This idea is perhaps best evidenced in Mutiny headquarters this episode when attempting to deal with Joe’s vindictive benchmarks. Though it’s easy for the crew to give Joe an updated main screen and reconfigure the community aspect to provide for offline messaging, Cameron and her employees think it's unreasonable that Joe expects them to completely reconfigure their program to run on Unix and instead spend their time concocting an elaborate screen with a dummy computer, faking an internet connection and hooking it into the house’s network via coaxial cable they have laying around. The façade fails and Joe is furious, accusing them of taking him for a fool, but back at headquarters, he marvels to his boss about the ingenuity and how, to avoid doing work, essentially, Mutiny accidentally created its own Ethernet system, a recent invention that was destined to be the future of internet connections. Mutiny didn’t need to circumvent Joe’s requirements (as helpfully pointed out by Bosworth), it wanted to. And their hubris may just cost them the company if Westgroup seeks to acquire it, as suggested by Joe at episode’s end.

We volunteer for things willingly when we see them as needs — they are requirements that will not be denied. But giving ourselves over to them leaves us vulnerable. Donna wasn’t interested in voluntarily becoming a mother for the third time, but deciding to end her pregnancy leaves her vulnerable when Gordon inevitably finds out. Gordon wasn’t interested in voluntarily telling his wife about his deteriorating health, but deciding to divulge that information to a fling instead will leave him vulnerable to that same wife he didn’t want to burden. Cam wasn’t interested in bending to Joe’s will with regards to Mutiny’s future prospects, but attempting to deceive him leaves her vulnerable to a Westgroup takeover. No action, need or otherwise, comes without a cost. The question for the Halt and Catch Fire crew at this point isn’t whether or not they’ll be forced to pay for what they’ve done, it’s just a matter of when.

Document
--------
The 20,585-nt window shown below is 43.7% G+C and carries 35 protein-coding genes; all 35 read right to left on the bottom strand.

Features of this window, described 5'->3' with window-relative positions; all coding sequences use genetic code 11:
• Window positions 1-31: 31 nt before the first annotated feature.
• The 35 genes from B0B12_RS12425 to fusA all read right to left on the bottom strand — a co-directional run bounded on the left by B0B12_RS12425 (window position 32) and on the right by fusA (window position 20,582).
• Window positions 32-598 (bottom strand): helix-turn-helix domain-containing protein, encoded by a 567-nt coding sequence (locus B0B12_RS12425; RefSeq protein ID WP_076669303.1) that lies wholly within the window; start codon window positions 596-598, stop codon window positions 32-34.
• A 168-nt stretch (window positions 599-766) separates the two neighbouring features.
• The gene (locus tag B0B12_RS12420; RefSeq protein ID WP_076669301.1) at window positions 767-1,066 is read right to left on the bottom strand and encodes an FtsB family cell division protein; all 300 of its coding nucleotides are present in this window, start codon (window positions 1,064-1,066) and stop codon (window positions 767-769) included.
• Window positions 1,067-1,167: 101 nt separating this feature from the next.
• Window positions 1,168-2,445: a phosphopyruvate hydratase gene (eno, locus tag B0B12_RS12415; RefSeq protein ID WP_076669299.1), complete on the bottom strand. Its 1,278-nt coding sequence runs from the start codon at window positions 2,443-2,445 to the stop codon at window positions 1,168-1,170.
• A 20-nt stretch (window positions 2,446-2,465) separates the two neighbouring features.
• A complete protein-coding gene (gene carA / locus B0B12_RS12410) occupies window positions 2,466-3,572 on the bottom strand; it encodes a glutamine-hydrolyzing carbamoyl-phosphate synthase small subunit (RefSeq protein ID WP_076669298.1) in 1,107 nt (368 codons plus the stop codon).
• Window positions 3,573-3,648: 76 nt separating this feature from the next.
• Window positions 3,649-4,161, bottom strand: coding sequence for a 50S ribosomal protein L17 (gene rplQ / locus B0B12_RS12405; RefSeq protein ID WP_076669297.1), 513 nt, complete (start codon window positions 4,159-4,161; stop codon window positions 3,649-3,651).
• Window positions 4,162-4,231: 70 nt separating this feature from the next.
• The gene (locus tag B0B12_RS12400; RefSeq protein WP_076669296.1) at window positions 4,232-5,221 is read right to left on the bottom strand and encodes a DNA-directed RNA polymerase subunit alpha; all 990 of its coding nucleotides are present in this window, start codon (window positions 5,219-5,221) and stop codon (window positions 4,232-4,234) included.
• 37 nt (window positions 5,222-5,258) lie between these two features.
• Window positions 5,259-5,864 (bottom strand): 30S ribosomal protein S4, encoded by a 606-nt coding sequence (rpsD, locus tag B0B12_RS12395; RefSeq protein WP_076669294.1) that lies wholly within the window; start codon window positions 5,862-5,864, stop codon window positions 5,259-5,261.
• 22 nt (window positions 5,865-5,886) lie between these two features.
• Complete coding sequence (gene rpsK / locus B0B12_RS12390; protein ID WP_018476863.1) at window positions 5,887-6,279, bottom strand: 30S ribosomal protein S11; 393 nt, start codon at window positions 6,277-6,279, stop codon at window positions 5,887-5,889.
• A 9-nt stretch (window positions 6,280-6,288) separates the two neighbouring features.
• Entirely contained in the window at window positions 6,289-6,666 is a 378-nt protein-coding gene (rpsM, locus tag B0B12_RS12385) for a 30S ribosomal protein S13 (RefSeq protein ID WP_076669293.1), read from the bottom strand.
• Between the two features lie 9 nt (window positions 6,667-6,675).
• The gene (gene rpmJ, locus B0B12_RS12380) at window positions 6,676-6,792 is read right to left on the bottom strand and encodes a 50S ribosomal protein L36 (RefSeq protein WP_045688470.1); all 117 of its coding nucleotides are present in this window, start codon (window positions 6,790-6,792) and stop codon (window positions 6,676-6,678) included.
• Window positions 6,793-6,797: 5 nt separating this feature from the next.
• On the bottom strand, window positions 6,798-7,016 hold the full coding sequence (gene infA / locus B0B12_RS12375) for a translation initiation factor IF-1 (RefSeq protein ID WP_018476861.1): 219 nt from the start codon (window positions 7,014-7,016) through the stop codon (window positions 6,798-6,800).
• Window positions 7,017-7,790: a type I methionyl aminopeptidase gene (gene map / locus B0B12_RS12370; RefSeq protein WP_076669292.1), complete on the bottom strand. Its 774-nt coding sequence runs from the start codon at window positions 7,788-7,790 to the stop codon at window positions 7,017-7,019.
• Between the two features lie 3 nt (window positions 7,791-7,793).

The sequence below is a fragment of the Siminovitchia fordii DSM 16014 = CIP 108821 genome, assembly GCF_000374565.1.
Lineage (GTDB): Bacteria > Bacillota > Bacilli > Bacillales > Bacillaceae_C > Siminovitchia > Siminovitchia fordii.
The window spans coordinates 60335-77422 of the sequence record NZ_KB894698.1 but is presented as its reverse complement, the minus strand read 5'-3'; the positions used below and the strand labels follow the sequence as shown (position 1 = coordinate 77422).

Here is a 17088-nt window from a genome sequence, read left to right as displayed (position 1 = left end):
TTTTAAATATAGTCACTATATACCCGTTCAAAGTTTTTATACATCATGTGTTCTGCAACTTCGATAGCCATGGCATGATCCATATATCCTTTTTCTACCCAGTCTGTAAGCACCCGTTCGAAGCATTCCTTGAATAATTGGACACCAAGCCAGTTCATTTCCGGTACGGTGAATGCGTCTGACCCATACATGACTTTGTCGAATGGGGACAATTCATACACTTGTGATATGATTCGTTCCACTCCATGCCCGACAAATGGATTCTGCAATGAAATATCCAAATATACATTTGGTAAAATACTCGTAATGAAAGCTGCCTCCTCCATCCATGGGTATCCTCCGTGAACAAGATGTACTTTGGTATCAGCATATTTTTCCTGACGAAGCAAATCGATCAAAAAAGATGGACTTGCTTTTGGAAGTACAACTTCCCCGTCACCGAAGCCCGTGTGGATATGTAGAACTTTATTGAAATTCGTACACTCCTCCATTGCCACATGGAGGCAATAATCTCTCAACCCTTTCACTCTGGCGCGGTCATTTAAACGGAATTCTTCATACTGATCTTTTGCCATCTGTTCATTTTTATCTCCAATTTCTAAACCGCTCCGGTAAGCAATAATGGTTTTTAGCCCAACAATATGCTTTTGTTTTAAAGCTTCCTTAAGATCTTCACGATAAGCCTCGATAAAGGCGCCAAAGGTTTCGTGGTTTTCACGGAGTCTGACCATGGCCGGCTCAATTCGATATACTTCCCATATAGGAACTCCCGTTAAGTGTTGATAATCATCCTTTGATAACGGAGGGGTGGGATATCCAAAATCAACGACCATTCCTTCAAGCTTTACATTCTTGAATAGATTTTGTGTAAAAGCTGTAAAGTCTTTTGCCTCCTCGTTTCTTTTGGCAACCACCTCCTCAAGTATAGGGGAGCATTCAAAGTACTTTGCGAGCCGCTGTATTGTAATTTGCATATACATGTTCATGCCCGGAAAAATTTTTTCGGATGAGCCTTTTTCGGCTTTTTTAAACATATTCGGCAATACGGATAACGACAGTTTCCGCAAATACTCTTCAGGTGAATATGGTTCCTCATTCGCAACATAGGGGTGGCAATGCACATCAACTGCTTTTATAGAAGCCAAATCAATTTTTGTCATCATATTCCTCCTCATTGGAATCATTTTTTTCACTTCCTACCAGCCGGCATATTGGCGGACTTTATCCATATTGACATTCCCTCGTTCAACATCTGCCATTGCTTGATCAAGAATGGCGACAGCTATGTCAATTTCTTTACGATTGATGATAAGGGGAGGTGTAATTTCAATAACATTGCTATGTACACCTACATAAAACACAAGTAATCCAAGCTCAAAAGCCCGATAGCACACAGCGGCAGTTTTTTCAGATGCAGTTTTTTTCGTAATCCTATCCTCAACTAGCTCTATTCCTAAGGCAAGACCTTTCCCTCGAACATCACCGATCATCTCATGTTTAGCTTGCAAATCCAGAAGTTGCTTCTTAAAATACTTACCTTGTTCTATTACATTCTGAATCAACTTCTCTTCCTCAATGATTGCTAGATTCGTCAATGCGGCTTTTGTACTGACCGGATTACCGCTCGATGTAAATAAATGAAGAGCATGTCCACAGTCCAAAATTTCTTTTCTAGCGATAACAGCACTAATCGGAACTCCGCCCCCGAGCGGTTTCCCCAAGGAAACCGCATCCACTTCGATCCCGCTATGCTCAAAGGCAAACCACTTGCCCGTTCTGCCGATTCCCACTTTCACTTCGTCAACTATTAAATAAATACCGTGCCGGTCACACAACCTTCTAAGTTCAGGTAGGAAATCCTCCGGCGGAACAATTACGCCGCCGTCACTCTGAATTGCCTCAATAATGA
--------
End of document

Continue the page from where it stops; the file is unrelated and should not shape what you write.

Random Thoughts

  • The pre-credits scenes in this episode were all sterling, with Donna’s conversation with her mom and Gordon and the girls arriving in California, but nothing compares to the Mutiny guys trying to catch Cameron and Tom having sex, leading to Cam being surprised by Joe in an empty house, with Joe saying, “So this is Mutiny,” by way of greeting. Stunning.
  • Larysa Kondracki was responsible for directing this beautiful episode. If that name sounds familiar to you, it’s likely because Kondracki is having an amazing year, helming the best episode of FX’s The Americans this season, “Stingers,” as well as great showings on other AMC stalwarts Better Call Saul and The Walking Dead.
  • Though we haven’t spoken about it at length, Kerry Bishé’s performance as Donna this season has been absolutely spectacular and deserving of mention whenever discussing the best female performances on TV in 2015. She lends an unwavering humanity and strength to a character who could too easily become unlikable or unforgivable, and does it in such a subtle fashion that it’s easy to forget about all the heavy lifting the show requires of her.
  • Perhaps the single most striking visual in the show’s short history comes from this episode, as Donna provides the girls bedtime routine via phone, softly singing Dumbo’s “Baby Mine” for her wayward family, illuminated by a single table lamp. As though that weren’t enough of a heartrending visual, the choice to fade to black as Bishé quietly hums the rest of the stanza was beautiful.
  • Seeing Cameron and Donna sit outside a Texas Planned Parenthood in the mid '80s was likely not meant to be a political statement, but it’s difficult to view it as anything but, given how Texas is locked in a continual battle to maintain funding for family-planning providers. Planned Parenthood was an important asset for women in the '80s, and it remains the same today.